Who is Clarence Thomas?  Every pundit has an opinion, but few actually know him.   

Now, we all have an opportunity to hear his story in his own voice. In a remarkable documentary by Michael and Gina Pack, “Created Equal: Clarence Thomas in His Own Words,” the famously silent justice tells his life story.  And not just the small part that everyone has an opinion about, but his whole, and wholly astonishing, story.

As memories of the facts surrounding his contentious confirmation battle—in which Anita Hill accused him of sexual harassment and Thomas vigorously defended himself—have faded with time, public opinion has shifted against Thomas. 

At the time of his confirmation, the public was twice as likely to believe Thomas over Hill (55% to 27%), and 58% favored his confirmation.  Today, only 30% of Americans believe that he should have been confirmed, and 38% say he should not have been.

What accounts for these changing opinions? Mostly likely it’s the relentless effort by Thomas’s critics over the last 28 years to tell his story in their own terms.  They lost the battle against his confirmation, but they’ve never stopped fighting the battle over his life story.  Until now, Thomas has largely preferred to stay out of the fight with the exception of publishing his memoir, “My Grandfather’s Son,” in 2007.

Like his memoir, the documentary follows Thomas’s journey from poverty in rural Georgia to the Supreme Court.  Along the way, he lives through segregation, starts upon and then leaves the path to the Catholic priesthood, joins the Black Power movement, goes to Yale Law School, hesitantly joins the Republican Party, and marries the woman he calls “a gift from God.”   

Thomas talks about growing up speaking Geechee—a Creole language spoken by the descendants of slaves in Georgia—before Standard English.  He relives his reactions to the assassinations of Martin Luther King Jr. and Robert F. Kennedy, and explains how the prejudice of his fellow seminarians drove him from the church and into radical racial politics.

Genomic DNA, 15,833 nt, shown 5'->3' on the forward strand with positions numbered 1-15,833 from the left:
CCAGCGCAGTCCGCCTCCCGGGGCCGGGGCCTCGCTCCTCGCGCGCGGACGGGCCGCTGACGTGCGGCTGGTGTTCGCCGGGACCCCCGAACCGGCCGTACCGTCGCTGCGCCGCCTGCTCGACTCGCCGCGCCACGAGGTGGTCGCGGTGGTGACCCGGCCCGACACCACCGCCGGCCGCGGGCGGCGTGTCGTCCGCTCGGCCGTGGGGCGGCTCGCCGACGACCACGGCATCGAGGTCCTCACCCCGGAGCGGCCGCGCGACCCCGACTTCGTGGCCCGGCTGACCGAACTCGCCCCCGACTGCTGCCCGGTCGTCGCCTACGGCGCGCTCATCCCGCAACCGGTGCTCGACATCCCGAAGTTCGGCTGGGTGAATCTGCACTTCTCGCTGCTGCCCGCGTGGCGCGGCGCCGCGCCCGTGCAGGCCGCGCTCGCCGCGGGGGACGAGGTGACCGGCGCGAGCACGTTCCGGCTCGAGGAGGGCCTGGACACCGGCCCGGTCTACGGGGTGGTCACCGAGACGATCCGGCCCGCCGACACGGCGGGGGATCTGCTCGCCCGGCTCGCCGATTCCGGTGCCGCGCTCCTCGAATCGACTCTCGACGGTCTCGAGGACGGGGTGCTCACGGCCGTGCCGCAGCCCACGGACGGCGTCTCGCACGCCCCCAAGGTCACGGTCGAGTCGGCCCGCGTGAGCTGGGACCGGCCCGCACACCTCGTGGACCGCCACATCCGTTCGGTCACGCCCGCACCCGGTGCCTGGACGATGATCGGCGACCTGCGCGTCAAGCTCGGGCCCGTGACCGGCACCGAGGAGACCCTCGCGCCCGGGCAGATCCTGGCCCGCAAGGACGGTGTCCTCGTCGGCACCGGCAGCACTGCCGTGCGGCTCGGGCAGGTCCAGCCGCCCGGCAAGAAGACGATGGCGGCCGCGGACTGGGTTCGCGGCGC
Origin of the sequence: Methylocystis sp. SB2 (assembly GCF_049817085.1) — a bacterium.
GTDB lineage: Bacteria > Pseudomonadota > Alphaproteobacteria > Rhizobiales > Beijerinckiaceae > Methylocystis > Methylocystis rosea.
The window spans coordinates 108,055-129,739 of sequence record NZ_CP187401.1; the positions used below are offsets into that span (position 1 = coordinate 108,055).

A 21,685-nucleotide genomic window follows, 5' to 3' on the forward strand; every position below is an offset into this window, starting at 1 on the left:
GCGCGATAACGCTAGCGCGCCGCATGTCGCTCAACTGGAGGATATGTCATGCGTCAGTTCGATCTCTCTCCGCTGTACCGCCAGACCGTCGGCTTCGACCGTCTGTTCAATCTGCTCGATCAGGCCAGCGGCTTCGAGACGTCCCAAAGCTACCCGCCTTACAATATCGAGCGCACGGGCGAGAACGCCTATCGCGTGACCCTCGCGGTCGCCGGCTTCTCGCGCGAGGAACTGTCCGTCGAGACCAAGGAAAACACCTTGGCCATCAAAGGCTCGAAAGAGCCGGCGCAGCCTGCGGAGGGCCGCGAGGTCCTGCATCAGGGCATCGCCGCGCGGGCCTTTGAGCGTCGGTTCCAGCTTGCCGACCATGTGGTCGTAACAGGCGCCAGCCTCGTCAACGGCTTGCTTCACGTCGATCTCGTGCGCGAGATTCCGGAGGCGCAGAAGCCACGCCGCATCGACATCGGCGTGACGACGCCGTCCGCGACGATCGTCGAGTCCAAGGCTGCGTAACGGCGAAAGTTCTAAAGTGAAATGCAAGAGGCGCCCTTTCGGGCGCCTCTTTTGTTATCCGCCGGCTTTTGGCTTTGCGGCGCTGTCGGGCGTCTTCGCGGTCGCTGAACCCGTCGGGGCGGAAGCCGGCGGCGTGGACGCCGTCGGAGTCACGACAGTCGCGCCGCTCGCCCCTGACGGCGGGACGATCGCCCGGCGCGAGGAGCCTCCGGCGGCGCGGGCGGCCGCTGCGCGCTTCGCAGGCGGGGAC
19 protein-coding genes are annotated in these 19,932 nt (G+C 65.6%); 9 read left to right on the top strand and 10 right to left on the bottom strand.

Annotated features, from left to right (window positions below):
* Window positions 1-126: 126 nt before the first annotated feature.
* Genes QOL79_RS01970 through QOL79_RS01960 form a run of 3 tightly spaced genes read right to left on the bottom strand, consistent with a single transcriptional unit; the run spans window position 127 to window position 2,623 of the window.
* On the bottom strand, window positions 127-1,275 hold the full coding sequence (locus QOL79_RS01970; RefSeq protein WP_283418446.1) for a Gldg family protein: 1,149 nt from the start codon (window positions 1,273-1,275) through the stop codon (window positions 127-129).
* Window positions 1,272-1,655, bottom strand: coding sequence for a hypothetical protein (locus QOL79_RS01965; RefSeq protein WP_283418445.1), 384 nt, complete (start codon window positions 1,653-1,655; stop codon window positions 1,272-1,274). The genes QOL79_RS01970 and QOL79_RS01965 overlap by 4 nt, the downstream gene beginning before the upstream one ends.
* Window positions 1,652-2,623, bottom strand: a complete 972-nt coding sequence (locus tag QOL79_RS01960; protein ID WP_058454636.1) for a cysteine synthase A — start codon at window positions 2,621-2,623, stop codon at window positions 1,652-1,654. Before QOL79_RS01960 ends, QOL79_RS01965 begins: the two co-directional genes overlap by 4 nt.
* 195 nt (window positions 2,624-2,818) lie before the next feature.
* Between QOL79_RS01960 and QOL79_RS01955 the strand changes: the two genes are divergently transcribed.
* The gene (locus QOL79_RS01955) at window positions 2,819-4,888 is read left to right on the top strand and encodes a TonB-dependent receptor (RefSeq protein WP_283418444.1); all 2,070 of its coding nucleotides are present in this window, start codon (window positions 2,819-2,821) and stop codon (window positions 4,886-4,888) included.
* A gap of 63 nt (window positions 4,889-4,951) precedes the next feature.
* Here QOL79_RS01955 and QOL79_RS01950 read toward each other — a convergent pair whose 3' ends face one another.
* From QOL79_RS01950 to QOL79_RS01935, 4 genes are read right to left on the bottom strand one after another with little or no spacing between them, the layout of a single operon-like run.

He describes his slow turn away from those politics and tells how he decided to vote for Ronald Reagan.  And, in a particularly raw moment, he reveals that the racist attacks leveled at him ever since his confirmation continue to create fresh wounds.

Perhaps what makes Thomas’s story most interesting is that it is as much about the people in Thomas’s life as it is about him. He recounts the ways—big and small—that others shaped his life.  From Sister Mary Virgilius, his eighth-grade teacher who wouldn’t let him waste his potential, to John Danforth, who as Missouri‘s attorney general gave Thomas his first job after law school when no one else would (despite his excellent grades).

Hardly a moment goes by in the film when Thomas isn’t speaking about somebody else.

Most often, that person is Thomas’s grandfather who raised him until he later threw Thomas out of his house.  More than anything, the film is the story of how his grandfather shaped him, often against Thomas’s will, into the man he is today. Thomas’s grandfather was hardworking, fiercely independent, and strict.  He lived his life by biblical principles and the sweat of his brow, and he taught Thomas those lessons. 

His grandfather’s lessons weave through Thomas’s life as he learns, rebels against, and finally embraces them. Proverbs 22:6 seems to be the unifying theme to his story: “Train up a child in the way he should go, and when he is old he will not depart from it.”    

Perhaps, above all else, what makes Thomas’s story so powerful is that it’s relatable.  More than a rags-to-riches story, it’s the story of a person struggling to reconcile his passions with his family values and the world around him. 

After all the noise and spin continually whipped up by pundits about Thomas, it’s refreshing to hear the man himself tell his story.  And what a story it is.